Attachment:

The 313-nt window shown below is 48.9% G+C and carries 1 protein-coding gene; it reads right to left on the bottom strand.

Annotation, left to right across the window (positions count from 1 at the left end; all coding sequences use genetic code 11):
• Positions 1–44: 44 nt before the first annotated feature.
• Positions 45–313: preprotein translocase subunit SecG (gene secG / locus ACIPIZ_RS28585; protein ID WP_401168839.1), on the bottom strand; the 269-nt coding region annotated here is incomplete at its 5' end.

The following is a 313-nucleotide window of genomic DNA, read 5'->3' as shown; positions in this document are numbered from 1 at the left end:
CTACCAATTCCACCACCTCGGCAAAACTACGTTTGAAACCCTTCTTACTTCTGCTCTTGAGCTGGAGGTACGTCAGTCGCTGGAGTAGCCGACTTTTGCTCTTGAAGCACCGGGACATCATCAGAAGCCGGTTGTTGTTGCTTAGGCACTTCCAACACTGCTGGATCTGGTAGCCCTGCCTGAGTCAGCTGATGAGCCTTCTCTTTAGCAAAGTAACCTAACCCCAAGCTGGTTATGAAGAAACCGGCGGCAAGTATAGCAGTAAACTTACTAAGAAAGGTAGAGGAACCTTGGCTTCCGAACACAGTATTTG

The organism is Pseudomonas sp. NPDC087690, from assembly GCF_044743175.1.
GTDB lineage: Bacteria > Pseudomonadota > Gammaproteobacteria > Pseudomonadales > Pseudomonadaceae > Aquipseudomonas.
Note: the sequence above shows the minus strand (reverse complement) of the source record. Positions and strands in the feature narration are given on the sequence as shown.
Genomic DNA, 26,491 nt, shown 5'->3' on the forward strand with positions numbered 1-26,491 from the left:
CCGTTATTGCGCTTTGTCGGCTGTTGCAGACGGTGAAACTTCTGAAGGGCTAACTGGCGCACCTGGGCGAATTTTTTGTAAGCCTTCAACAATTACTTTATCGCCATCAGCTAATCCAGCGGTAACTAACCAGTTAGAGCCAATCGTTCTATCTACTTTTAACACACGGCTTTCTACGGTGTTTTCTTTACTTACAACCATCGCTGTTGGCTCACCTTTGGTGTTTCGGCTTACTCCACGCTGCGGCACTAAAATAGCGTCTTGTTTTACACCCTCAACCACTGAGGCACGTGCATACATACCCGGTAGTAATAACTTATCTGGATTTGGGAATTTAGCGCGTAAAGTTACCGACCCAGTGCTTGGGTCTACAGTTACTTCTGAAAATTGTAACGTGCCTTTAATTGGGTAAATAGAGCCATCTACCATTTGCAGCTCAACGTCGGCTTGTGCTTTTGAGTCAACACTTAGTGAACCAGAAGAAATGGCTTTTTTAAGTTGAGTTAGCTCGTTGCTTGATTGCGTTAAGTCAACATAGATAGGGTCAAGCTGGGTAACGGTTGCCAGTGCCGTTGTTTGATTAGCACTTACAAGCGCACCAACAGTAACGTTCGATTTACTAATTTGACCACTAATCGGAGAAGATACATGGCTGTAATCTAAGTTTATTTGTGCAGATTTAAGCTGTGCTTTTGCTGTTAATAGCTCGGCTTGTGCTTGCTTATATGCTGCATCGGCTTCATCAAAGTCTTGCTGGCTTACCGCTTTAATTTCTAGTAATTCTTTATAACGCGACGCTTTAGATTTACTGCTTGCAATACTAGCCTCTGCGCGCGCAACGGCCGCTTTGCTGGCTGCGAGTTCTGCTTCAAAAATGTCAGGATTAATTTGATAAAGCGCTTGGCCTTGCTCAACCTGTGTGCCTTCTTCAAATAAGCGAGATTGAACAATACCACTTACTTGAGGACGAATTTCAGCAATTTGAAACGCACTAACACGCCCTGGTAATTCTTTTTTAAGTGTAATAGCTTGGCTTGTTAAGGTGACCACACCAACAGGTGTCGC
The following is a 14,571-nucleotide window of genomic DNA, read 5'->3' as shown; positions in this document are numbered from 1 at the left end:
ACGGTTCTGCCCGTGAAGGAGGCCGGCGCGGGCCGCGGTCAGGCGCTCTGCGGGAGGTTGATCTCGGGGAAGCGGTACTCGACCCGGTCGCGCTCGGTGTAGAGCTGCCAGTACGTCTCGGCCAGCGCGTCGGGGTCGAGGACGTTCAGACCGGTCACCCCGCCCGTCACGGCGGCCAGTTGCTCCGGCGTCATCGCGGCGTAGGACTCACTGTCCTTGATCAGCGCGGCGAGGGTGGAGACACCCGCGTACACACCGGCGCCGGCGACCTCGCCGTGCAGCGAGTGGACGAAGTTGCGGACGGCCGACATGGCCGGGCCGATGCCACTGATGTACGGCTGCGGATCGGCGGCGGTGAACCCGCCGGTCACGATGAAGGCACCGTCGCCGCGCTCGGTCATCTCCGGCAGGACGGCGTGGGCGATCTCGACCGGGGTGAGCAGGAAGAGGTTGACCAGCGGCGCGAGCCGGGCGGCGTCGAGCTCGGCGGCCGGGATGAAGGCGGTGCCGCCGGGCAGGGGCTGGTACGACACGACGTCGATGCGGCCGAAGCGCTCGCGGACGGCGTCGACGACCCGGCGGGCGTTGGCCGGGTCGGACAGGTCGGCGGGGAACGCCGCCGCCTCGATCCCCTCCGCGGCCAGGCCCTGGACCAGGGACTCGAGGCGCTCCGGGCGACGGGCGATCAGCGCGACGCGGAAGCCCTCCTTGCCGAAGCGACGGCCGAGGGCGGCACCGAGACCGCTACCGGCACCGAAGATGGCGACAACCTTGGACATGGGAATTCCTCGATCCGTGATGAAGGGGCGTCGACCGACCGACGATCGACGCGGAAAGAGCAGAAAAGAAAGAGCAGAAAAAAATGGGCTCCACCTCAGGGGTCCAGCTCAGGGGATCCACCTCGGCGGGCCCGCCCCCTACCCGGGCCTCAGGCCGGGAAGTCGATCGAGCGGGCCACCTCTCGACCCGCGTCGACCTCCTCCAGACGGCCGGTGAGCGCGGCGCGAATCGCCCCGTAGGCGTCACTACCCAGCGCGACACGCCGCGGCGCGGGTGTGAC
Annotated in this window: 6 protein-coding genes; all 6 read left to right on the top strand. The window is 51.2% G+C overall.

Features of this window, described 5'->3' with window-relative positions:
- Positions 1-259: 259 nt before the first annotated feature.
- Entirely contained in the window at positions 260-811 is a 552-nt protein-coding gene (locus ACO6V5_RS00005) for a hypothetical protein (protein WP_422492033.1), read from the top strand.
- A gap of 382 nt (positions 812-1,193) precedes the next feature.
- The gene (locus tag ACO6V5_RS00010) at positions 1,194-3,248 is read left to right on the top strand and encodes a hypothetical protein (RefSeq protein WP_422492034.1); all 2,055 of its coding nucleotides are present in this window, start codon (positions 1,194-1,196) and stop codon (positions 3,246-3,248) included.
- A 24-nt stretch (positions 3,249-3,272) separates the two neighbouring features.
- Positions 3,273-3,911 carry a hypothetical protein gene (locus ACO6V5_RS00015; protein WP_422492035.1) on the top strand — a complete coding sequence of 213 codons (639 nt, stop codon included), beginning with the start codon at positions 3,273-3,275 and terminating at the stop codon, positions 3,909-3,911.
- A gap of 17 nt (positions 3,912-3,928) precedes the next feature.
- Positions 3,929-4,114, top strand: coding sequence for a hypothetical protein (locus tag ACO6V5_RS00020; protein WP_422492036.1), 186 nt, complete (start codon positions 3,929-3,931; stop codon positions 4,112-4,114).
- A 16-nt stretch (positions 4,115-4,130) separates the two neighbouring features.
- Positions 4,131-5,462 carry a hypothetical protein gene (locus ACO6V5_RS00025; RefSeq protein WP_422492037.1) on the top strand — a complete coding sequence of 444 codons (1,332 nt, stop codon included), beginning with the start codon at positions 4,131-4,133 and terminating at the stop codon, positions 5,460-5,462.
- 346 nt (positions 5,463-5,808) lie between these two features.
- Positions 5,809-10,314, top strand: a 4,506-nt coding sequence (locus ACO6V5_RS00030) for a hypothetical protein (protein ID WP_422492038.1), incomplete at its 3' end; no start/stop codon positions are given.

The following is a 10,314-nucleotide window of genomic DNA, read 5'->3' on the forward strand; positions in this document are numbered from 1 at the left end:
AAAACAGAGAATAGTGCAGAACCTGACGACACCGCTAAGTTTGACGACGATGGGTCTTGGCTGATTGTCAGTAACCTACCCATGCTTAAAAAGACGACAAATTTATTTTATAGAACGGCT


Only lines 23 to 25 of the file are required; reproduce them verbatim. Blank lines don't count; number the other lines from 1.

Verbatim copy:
- Positions 3,929-4,114, top strand: coding sequence for a hypothetical protein (locus tag ACO6V5_RS00020; protein WP_422492036.1), 186 nt, complete (start codon positions 3,929-3,931; stop codon positions 4,112-4,114).
- A 16-nt stretch (positions 4,115-4,130) separates the two neighbouring features.
- Positions 4,131-5,462 carry a hypothetical protein gene (locus ACO6V5_RS00025; RefSeq protein WP_422492037.1) on the top strand — a complete coding sequence of 444 codons (1,332 nt, stop codon included), beginning with the start codon at positions 4,131-4,133 and terminating at the stop codon, positions 5,460-5,462.